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How to Smoke Your Turkey (Without the Smoke)

National Lampoon turkey meal mobile
Smoking your turkey is the best way to ensure a happy Thanksgiving, but just don't smoke it too much / National Lampoon's Christmas Vacation/Warner Bros.

ONE37pm watermark
November 21, 2018

Roasting Thanksgiving turkey is a ritual in my family.

 

Like clockwork, my mom—who says she hates turkey—tries to convince us we don’t actually need one. Why don’t we roast a chicken instead? Or better yet, throw some filet mignon on the grill? And every year I try to whip up a bird that’ll change her mind, because Thanksgiving calls for turkey, darn it.

 

Don’t get me wrong, my iterations of turkey are really good. So good that people fight over the leftovers (if there are any). But I’m not looking for really good; I’m looking for the best.

 

Everything changed last year when I tried making a smoked bird. Tender, succulent BBQ is always a crowd-pleaser. Plus, in case you’ve missed the memo, smoky food is everything right now. Why couldn’t I apply some pitmaster wisdom to my turkey-to-be?

 

After perusing the dark corners of barbecue forums, I discovered a little secret. There was no reason to invest in a fancy smoker (or an extra warm jacket) to achieve the complex flavor of smoked bird. All I needed was a 3.5-ounce bottle of liquid smoke.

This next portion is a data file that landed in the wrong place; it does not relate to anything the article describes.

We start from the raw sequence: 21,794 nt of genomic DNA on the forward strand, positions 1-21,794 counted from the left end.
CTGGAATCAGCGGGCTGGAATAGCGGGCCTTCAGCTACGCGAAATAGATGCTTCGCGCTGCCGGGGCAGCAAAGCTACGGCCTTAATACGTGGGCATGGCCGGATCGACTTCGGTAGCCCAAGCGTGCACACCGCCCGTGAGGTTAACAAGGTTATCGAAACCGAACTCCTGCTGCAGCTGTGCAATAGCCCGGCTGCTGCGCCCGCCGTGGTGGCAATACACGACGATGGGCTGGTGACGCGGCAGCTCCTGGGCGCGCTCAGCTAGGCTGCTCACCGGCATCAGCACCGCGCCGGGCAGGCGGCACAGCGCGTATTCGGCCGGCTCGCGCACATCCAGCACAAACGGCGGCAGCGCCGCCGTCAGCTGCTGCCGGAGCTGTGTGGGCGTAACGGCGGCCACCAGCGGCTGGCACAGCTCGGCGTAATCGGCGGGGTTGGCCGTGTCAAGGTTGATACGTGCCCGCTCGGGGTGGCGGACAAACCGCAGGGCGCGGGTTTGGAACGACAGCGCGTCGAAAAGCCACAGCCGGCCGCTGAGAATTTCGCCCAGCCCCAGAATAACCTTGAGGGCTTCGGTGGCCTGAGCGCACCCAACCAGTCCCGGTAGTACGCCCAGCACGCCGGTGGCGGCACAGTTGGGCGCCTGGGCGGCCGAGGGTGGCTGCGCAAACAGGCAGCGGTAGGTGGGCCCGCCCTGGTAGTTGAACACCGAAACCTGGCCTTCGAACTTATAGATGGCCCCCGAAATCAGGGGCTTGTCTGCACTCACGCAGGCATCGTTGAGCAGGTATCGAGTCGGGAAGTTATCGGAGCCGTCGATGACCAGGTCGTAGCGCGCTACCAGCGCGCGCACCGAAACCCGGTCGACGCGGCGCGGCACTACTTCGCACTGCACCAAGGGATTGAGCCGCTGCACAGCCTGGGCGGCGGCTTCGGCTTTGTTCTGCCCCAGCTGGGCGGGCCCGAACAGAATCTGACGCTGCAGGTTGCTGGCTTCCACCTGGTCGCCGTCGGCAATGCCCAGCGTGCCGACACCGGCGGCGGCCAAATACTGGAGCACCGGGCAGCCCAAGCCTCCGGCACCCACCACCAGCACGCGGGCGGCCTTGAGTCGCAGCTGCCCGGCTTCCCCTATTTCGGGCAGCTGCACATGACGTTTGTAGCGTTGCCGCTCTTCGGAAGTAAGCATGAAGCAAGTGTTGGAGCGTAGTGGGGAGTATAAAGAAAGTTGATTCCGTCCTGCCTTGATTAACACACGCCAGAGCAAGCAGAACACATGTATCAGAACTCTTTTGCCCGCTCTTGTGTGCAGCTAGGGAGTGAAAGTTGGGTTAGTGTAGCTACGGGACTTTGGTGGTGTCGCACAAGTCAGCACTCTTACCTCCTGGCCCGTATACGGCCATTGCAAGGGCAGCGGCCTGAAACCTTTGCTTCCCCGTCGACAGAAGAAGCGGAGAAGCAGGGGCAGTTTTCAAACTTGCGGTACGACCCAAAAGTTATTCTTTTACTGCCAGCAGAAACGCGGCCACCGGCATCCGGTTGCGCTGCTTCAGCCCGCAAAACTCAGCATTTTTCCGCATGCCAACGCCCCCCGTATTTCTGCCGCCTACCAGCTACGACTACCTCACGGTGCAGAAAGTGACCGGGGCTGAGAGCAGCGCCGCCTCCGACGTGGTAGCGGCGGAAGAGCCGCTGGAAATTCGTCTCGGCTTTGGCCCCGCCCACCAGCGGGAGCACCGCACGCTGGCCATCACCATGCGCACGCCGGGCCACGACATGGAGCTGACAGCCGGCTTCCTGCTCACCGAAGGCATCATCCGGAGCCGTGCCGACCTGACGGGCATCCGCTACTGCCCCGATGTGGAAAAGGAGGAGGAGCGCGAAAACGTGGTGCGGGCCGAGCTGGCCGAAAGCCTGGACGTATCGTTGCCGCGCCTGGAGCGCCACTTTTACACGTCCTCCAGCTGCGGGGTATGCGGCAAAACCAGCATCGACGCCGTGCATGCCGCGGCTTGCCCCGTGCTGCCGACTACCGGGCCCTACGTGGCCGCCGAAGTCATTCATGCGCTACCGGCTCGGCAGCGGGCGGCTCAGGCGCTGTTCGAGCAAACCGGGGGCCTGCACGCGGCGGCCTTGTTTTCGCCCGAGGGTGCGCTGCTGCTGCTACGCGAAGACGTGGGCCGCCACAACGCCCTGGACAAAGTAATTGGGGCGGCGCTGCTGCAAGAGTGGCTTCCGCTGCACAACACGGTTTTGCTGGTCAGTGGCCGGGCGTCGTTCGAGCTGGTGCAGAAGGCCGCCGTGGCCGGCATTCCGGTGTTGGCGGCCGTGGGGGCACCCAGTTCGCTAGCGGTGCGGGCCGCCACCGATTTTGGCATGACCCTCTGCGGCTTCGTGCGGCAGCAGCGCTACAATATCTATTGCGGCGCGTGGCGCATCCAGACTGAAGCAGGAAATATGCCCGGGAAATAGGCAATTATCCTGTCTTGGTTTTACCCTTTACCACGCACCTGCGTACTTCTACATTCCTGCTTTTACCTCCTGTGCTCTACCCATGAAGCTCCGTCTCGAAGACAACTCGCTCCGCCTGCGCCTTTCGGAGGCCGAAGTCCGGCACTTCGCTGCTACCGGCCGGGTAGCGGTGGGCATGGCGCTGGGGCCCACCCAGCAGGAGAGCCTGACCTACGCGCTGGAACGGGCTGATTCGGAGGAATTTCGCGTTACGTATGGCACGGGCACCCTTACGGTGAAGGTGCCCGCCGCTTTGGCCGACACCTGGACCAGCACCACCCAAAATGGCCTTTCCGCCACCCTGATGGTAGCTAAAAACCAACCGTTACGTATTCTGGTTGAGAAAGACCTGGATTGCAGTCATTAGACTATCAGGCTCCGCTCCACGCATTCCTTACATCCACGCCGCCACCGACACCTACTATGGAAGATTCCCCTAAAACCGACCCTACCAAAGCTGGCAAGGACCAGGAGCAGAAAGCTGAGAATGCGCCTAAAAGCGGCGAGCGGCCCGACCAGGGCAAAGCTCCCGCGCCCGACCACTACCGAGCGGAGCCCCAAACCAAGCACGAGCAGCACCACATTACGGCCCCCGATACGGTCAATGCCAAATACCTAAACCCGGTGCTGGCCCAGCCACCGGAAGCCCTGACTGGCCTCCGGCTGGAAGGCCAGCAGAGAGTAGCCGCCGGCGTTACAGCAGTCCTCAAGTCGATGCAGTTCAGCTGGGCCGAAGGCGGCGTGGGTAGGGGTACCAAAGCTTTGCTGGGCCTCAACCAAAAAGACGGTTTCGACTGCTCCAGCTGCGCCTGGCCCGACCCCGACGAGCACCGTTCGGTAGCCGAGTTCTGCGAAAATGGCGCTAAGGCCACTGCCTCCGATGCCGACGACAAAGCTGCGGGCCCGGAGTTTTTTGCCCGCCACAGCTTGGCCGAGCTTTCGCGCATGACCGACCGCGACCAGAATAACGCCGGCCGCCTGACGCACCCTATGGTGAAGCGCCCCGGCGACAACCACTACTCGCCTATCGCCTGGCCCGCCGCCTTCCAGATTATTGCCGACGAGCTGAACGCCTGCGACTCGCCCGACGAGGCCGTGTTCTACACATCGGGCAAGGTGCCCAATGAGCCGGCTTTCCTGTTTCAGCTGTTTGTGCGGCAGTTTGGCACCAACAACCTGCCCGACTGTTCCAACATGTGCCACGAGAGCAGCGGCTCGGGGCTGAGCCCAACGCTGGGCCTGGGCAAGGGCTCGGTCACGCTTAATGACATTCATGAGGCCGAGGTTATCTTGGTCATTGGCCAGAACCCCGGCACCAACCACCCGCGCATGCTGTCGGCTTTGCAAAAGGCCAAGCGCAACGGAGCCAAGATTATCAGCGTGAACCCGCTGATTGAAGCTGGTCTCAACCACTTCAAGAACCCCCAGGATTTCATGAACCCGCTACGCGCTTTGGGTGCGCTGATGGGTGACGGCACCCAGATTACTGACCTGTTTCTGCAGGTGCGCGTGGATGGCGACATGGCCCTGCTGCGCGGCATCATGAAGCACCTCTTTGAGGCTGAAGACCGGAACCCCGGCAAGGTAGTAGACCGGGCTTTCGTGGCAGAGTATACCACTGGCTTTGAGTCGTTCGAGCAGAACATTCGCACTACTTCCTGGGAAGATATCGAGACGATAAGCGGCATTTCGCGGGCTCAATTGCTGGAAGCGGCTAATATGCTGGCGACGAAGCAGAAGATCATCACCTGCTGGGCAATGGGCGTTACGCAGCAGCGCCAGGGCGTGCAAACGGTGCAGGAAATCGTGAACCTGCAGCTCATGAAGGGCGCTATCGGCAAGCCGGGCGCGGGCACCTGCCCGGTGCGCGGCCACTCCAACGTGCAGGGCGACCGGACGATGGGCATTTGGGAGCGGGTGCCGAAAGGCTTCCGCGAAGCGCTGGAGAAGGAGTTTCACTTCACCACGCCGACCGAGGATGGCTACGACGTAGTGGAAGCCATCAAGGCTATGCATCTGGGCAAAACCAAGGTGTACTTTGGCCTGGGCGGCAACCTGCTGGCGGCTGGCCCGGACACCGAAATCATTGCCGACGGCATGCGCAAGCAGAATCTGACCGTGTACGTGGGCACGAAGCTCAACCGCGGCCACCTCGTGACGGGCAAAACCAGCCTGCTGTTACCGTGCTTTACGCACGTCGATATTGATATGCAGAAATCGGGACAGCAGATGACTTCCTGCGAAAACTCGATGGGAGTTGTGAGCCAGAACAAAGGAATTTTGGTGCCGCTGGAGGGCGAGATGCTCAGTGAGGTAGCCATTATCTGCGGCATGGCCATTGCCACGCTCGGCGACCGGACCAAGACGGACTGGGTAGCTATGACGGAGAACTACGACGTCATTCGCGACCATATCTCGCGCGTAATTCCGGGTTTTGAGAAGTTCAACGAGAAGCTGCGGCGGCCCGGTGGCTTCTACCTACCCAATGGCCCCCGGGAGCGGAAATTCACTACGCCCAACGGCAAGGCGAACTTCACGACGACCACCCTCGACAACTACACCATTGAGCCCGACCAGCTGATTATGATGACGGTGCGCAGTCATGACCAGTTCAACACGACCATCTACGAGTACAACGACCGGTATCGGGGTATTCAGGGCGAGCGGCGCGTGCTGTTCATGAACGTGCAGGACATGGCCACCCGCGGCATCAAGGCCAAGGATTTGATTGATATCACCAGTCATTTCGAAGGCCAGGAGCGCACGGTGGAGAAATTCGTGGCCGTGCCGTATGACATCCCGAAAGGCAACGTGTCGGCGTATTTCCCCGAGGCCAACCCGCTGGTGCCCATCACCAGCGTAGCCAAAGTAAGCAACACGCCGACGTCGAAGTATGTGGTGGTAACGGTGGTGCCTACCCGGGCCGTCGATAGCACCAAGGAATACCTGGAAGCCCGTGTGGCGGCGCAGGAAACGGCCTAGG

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I made my regular brine recipe, dumped in the liquid smoke and proceeded as usual. I’ll mention here that my turkey was 10 pounds; math says that for every additional pound of turkey meat you’re cooking you’ll need to add .35 more ounces of liquid smoke to your brine.

 

The results were pretty miraculous, to put it lightly. I’ll admit I’d worried that the smoke would taste artificial, but that was anything but the case.

 

My first bite gave me subtle hickory, bonfire and molasses flavors, just present enough to cue “smoked” without overpowering turkey meat’s classic profile. My second and third bites transported me back to the summer, fireflies and that time I ate my way through Birmingham, Alabama.

 

Wrapped up in the memory of when I first learned the meaning of “Roll Tide Roll,” I completely forgot to check in on my mom’s progress—until I saw her go back for seconds.

 

“What's that you’re putting on your plate?!” I asked her.

 

“Stuffing,” she answered, lying through her teeth. My job was done here.